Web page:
Bloomsbury Central Baptist Church
I was pondering the nature of God this week.
I think it's my job, so I let my mind run with it.
And I found myself asking:
Can God be known in the midst of human life?
Who is this God of whom we speak?
What does it mean to confess faith in God,
in the face of our experience of what it means to be human?
From Berlin to Aleppo,
to the many and hidden sufferings and sorrows of our own lives;
where and who is this God of whom we speak?
The stories of Christmas Day are not always a helpful thing to us here.
Improbable stories of divinely ordained parthenogenesis,
inherited traditions of god-babies, wise men, and shepherds.
Medieval mysticism and Victorian sentimentality.
And yet, maybe, somewhere in the midst of all this;
maybe, indeed, through all this,
we catch a glimpse of something deeply profound.
Where is God? Who is God?
God is there, in the manger, blinking unseeing through baby eyes.
A tiny, helpless, hopeless scrap of life,
which nonetheless speaks uniquely
of the commitment of God to human frailty.
Part of the problem with speaking of belief in God,
is that there are so many definitions of God
that we are invited to believe in.
God who intervenes directly in human affairs,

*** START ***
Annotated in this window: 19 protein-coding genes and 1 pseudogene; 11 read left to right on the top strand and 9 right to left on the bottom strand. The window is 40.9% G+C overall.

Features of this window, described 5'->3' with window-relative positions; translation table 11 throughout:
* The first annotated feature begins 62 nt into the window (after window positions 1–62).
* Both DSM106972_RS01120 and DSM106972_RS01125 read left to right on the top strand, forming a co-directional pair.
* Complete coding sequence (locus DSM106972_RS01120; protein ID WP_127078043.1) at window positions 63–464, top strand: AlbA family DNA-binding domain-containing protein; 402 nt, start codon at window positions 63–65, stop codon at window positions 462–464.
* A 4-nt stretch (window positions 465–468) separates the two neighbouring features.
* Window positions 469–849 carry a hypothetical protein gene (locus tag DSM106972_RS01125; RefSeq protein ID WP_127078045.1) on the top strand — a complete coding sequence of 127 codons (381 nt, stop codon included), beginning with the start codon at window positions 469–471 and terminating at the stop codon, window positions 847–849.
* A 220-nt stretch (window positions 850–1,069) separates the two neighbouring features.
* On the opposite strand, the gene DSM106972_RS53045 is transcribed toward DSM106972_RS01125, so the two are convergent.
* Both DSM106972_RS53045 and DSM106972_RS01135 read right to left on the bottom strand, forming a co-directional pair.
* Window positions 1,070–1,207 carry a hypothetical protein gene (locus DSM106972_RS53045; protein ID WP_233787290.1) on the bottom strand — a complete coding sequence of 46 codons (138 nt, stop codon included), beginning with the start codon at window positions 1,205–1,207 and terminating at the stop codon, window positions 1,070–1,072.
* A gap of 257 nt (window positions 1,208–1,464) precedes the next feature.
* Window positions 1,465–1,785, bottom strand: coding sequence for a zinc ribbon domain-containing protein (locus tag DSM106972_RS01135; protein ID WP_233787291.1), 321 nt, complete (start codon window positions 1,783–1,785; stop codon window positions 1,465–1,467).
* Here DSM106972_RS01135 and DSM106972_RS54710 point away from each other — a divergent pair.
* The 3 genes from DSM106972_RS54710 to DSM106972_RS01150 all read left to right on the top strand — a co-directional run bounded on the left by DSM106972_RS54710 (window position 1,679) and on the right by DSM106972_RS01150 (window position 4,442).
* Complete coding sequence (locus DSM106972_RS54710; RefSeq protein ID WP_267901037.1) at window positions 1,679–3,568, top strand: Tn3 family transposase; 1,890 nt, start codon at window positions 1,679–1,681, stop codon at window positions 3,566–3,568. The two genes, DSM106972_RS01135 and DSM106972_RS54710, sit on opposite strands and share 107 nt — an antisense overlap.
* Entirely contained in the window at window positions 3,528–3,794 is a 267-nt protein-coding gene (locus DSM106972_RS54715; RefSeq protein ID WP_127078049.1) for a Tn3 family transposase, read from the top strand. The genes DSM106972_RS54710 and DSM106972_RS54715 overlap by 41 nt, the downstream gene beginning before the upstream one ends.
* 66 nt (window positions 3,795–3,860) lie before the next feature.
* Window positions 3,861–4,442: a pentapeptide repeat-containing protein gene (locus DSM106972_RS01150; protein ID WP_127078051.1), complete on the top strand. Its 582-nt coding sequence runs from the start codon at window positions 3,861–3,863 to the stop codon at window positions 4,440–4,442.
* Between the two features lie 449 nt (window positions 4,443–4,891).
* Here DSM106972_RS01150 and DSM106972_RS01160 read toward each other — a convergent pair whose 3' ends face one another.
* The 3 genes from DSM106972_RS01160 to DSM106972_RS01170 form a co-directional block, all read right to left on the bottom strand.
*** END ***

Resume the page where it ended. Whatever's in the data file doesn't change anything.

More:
God who judges the unrighteousness,
God who punishes the wicked.
And the problem with these invitations to belief
is that they are, for some of us at least,
unsustainable in the light of our knowledge of science,
or our experience of the depth of human suffering,
or our beliefs about mercy and love.
And I am, so to speak, atheist with regard to some of these Gods,
and agnostic about others.
So where, then, might we seek a God in whom we may have faith?
Where do we find a God who faces unflinchingly the darkness of the world;
a God of love and mercy as well as justice?
Well, today, we are invited to seek God in the baby.
This is God whose intervention in human history
is very far from the offering of easy solutions
to the petty or pressing problems of our lives.
This is God found in human form, from baby to adult;
God immersed in humanity to transform it from the inside out,
not from the outside-in.
This is God vulnerable, God impoverished, God-forsaken.
This is God in the manger.
Bad things happen to good people,
and good things happen to bad people;
this last I know to be true because good things happen to me.
And this is where we find God.
In the midst of life.
The miracle of Christmas is not that an absent and distant God
miraculously intervenes in human history.
Rather, it is in an invitation to us all
to experience the miraculous moment of recognition
that God is found in human form, from birth to death.
'God is here and God is now', to quote the hymn we sometimes sing.
God is love, God is life,
God is hope, God is peace,
God is here.
Immanuel, God with us.